You are a step away from making your best orange flavored beer. All you need to do is siphon the beer into the bottle and add ¼ teaspoon of sugar in every bottle. The sugar will help condition the beer; in 10 days, you can organize a party and share your homemade orange flavored beer.

What beer style works with the orange peel?

Above, we talked about How to add orange flavor to beer when brewing. In this section, we shall look at the standard beer style that can work with orange flavor. We would say that orange peel can be added to any beer style, but there is always a limitation. So, if you have some beer already at home, and you want to improve the flavor, then you can still use the orange taste, whether its sweet orange or bitter orange.

Flavored or lighter-bodied beers are ideal for orange peel. This beer style includes ordinary, bitter, light American lager, Blonde Ale, and Australian sparkling Ale. However, you are not limited; wheat beers can also prove to be useful. You’ll find Witbier, Berliner Weisse, Dunkles Weissbier, Weizenbock, and American Wheat Beer under the category.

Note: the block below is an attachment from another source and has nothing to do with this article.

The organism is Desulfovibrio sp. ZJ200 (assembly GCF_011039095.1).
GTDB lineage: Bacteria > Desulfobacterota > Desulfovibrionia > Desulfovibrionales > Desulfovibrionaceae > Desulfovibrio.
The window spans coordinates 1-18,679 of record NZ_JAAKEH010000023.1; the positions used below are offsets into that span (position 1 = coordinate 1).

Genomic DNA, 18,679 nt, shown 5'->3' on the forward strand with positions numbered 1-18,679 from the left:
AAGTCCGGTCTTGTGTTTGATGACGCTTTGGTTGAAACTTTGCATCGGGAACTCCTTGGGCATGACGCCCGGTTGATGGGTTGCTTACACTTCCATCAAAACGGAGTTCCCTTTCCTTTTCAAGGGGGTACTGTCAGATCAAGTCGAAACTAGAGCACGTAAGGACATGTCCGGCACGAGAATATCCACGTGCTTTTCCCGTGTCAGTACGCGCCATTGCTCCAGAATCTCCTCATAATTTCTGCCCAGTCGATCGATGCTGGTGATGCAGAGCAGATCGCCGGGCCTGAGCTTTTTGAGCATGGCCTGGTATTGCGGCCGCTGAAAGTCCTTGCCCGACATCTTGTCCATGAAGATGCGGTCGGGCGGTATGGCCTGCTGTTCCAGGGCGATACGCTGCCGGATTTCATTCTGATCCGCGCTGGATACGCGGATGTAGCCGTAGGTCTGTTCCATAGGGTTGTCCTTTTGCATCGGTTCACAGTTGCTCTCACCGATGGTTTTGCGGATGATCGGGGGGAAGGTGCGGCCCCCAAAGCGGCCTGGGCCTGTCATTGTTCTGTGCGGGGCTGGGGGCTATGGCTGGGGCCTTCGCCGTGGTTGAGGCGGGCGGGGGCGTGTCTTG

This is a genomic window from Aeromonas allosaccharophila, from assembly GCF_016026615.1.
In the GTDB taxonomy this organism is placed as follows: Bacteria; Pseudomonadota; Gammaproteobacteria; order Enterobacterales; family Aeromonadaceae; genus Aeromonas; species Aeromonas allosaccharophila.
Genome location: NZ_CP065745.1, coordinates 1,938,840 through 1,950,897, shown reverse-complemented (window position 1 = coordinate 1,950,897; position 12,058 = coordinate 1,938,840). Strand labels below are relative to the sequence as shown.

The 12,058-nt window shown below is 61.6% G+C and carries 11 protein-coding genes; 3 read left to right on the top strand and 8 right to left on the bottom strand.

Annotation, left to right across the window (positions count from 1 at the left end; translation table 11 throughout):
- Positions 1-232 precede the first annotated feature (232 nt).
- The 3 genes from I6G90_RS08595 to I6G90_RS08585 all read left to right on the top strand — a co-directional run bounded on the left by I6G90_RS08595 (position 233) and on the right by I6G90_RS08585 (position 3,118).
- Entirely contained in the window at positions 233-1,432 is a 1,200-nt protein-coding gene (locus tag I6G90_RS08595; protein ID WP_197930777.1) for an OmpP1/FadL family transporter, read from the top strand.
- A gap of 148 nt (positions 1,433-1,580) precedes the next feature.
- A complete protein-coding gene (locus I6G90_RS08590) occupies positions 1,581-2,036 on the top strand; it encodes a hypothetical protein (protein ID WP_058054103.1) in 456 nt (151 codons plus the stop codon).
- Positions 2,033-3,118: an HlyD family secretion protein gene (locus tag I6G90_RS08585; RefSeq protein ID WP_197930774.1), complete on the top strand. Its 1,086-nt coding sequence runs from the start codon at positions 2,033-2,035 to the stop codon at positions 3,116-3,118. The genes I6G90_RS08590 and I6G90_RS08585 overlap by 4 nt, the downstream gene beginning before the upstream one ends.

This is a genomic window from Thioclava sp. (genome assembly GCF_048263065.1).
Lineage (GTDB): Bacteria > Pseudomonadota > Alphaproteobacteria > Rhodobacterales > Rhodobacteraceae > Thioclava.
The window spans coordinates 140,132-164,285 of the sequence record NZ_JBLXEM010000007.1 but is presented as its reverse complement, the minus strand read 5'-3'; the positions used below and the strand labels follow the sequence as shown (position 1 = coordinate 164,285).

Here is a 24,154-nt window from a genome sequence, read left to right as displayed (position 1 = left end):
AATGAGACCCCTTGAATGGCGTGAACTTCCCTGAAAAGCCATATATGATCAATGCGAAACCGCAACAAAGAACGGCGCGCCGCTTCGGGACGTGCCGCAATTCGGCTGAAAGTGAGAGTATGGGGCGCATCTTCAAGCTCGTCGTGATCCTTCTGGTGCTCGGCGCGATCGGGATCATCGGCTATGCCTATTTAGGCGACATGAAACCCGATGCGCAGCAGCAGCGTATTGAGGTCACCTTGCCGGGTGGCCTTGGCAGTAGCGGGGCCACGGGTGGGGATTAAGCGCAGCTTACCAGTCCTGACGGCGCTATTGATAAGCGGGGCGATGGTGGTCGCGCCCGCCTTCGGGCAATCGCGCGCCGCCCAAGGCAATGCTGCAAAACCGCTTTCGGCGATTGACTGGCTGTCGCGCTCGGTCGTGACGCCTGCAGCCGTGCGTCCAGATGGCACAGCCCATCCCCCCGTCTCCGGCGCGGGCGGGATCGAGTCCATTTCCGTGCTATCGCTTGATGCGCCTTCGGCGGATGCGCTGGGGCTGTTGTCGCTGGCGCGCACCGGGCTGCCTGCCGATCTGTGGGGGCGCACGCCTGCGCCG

Some beers come in citrusy hop flavor, adding orange taste to it improves the aroma. Ordinary beer with citrusy hop flavor includes English IPAs, Belgian IPAs, and American IPAs. However, individual beer styles have darker and roast types, including Oatmeal Stout, Baltic Porter, and Oatmeal Stout can also work with orange peel.

When using these kinds of beer, you won’t have a hard time adding the orange flavor. Forts, you can add at flameout or when it’s nearing the end of the boiling point.


If you love the aroma and the taste that comes with orange, then you’ll have a reason to make your beer with orange flavor at home. Spare your time and be patients; you can always make it. Like I said, you might have to experiment to get the flavor that is right for you. People will have their own opinion on what they like and don’t like.

Dan Specht

Dan has been homebrewing beer for 8 years and holds a level 2 certifiication as a Cicerone.